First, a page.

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Author Archives: Scott Clark

I’m a digital journalist who’s worked as a photographer, reporter, producer and editor. My interest in the natural history of my surroundings reaches back to my early days beachcombing on the Jersey coast, rowing my boat on a quiet lake in Missouri and, more recently, discovering the mountains and backwoods of Montana, where I was born.

White Ibis

White Ibises forage in groups at the water’s edge, using their long, curved bills to sift through the mud, turning up crawfish, frogs, insects and other edibles.

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White-faced Ibis

White-faced Ibises have a beautiful iridescent plumage that shines bronze, red and green in bright sun. It is hard to distinguish from its cousin, the Glossy Ibis, but it is by far the more common on the Texas coast.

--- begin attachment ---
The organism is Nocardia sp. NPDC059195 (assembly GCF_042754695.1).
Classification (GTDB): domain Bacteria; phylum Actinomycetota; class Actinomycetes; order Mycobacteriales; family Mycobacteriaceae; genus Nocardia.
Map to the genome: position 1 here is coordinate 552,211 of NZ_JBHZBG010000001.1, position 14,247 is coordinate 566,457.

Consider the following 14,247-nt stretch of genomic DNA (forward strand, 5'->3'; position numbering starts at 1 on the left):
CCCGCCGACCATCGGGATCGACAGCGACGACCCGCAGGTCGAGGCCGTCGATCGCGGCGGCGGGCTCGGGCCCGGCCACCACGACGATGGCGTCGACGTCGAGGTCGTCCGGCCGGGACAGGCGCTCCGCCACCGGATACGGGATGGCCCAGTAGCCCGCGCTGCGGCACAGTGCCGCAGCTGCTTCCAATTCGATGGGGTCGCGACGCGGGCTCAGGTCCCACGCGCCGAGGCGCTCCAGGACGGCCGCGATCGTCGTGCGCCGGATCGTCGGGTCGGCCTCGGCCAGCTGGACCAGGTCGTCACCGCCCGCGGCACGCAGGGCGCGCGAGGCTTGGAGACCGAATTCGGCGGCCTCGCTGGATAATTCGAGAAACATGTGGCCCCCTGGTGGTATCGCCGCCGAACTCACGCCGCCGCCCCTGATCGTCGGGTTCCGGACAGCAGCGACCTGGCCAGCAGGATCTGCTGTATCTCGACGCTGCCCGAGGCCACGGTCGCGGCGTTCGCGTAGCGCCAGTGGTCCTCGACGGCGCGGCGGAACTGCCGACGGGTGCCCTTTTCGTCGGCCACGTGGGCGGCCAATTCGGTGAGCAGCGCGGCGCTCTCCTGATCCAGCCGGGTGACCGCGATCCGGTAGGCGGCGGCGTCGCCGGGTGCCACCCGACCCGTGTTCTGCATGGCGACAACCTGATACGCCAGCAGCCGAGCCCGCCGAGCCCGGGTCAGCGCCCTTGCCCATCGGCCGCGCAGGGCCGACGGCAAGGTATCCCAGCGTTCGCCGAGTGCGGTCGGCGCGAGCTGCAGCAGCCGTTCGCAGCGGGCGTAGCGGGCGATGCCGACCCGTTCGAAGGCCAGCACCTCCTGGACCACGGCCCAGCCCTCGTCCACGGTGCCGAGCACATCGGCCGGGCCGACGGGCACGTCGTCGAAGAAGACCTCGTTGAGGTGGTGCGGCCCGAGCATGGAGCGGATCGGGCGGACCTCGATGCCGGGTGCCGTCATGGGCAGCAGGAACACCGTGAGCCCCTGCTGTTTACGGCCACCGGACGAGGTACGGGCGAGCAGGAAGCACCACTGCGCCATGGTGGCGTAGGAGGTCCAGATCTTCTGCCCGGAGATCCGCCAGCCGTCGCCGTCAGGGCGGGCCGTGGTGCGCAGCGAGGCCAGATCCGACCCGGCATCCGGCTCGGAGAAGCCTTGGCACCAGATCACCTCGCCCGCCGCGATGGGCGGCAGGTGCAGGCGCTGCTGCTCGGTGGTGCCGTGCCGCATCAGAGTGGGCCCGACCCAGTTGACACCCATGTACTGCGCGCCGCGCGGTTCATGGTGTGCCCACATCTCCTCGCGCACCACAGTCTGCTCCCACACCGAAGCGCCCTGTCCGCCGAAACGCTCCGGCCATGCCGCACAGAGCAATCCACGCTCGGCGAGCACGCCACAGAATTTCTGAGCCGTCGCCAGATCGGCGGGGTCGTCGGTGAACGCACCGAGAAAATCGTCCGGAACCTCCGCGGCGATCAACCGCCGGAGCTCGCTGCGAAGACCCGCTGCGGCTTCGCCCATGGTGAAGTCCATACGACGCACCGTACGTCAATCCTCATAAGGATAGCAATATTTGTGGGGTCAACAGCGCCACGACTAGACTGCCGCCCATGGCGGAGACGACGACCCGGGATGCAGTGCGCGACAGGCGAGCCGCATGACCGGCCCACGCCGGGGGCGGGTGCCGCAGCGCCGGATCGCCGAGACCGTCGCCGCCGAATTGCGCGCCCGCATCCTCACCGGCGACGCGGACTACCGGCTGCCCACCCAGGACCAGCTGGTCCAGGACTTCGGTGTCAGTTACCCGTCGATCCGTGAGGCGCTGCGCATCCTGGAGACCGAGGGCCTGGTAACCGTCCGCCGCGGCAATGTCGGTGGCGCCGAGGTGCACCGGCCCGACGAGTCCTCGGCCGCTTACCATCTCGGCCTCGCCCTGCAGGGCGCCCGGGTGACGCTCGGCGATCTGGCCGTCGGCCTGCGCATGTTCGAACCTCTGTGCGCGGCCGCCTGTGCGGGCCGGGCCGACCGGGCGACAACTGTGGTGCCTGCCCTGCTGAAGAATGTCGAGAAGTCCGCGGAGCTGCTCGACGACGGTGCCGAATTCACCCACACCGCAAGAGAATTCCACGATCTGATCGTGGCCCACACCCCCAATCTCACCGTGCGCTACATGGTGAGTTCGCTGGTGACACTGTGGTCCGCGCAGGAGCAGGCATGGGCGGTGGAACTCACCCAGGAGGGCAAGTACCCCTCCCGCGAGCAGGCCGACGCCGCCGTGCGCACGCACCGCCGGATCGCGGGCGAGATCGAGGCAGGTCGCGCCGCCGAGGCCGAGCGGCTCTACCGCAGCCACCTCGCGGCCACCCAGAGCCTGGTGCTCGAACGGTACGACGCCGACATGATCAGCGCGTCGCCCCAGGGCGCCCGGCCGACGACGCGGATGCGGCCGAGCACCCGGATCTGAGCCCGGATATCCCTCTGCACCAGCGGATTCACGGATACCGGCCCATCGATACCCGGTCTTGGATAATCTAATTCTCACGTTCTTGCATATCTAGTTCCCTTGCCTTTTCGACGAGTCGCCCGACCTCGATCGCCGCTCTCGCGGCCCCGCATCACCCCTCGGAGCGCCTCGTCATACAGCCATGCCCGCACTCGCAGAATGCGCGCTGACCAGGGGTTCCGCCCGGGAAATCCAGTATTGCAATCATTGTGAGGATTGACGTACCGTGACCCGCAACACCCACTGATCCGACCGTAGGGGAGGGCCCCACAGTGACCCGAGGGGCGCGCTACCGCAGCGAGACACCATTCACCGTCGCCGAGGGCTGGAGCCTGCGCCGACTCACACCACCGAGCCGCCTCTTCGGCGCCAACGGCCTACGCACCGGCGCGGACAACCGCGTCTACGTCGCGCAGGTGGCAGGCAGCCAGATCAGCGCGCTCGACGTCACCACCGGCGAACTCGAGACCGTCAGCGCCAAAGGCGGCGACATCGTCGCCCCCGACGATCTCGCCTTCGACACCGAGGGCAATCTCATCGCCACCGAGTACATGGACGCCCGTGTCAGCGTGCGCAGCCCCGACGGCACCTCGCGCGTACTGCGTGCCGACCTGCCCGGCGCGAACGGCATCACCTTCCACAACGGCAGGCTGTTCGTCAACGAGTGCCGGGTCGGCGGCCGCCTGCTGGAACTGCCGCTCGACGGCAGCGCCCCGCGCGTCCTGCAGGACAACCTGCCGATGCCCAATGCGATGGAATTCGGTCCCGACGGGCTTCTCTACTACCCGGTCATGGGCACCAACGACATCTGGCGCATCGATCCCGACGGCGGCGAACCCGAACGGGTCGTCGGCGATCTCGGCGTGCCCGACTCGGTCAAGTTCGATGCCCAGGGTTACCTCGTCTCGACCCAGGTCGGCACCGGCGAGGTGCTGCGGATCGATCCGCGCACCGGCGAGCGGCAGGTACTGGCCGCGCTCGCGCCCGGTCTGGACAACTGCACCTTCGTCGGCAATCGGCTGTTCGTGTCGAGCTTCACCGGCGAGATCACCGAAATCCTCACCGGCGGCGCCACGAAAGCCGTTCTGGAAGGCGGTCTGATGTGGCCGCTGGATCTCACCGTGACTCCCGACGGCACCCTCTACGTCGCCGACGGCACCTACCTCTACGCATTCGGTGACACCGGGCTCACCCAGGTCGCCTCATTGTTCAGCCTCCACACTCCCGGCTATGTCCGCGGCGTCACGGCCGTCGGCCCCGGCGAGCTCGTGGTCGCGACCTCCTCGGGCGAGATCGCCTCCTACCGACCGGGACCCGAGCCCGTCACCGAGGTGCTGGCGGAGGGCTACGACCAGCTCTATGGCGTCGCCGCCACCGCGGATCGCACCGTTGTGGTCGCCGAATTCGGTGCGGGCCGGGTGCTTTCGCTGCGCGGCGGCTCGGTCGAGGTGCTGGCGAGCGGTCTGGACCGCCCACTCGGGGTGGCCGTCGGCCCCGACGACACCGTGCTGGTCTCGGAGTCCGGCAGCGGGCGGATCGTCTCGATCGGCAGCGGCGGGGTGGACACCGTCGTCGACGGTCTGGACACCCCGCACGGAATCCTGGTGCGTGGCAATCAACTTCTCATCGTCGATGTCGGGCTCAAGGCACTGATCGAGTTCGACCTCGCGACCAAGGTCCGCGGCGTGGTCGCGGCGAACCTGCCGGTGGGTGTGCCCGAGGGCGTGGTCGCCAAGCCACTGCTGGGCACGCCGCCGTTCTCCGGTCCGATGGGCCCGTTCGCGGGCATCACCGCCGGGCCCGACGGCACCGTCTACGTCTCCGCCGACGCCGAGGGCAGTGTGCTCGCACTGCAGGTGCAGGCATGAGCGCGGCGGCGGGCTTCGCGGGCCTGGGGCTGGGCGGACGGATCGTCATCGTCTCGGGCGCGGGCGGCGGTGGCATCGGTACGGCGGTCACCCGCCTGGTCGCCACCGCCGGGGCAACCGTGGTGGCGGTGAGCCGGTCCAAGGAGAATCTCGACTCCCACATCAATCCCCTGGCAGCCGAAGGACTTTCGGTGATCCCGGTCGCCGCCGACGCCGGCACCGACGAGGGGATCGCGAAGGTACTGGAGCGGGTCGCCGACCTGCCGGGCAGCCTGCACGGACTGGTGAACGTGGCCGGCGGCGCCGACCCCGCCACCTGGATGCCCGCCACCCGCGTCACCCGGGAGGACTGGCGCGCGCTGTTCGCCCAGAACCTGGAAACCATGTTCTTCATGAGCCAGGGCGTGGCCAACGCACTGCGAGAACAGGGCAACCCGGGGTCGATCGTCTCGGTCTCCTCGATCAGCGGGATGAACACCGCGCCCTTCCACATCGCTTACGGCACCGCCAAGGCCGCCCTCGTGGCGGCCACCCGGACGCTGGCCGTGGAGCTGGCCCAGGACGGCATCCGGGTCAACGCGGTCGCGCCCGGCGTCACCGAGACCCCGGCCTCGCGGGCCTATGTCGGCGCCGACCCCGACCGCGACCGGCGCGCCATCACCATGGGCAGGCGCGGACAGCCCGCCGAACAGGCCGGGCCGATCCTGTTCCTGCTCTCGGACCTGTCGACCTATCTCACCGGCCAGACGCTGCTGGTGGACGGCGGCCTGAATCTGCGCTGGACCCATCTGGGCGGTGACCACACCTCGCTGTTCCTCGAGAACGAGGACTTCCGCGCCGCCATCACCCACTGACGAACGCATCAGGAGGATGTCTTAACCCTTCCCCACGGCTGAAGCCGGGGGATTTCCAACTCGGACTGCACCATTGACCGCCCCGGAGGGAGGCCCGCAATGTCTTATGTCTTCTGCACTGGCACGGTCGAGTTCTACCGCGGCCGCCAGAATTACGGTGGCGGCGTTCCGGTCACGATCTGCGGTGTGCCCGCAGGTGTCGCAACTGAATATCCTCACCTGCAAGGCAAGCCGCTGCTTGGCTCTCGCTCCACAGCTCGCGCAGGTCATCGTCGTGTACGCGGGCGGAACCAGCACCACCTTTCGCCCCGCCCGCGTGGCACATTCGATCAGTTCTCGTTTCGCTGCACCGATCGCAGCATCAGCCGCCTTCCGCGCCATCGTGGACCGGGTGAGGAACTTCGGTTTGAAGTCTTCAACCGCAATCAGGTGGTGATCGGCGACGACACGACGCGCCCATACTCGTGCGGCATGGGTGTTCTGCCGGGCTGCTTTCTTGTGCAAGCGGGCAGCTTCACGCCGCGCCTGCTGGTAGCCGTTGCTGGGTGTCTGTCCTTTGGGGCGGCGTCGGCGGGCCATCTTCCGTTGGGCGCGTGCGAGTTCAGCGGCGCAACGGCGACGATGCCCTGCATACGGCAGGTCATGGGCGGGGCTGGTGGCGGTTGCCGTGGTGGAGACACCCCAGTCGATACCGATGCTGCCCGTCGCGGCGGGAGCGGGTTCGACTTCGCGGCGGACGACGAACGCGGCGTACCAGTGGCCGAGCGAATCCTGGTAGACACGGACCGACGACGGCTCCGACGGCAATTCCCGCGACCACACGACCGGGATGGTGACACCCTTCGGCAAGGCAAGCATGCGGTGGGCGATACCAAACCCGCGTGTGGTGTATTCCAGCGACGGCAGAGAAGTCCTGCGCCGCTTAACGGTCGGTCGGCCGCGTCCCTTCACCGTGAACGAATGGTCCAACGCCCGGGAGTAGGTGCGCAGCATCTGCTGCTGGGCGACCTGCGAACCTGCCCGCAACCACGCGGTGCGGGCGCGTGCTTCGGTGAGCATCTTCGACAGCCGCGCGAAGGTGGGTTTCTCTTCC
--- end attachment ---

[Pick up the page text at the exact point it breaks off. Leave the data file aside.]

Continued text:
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Tri-colored Heron

Tri-colored Herons at a glance are similar to both the Great and Little Blue Heron, with long legs, a slender body and an overall blue-gray plumage. All forage for food among the shallows of wetland habitats. But the similarities end there.

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Turkey Vulture

Turkey Vultures soar on their enormous wings high above wetlands, forest and prairie, often in small groups, turning in slow circles. They feed on dead animals, often crowding around roadkill on the side of the highway.

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Willets fly about marsh prairies and rocky shorelines but are most common on Texas beaches and mudflats, foraging in the shallows of the waves' backwash and among the leavings from high tide.

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Yellow-crowned Night Heron

Yellow-crowned Night Herons are the mimes among birds. They stand immobile as statues for long stretches before taking slow, deliberate, almost theatrical steps, foraging for crabs and crawfish at the edge of ponds and streams.

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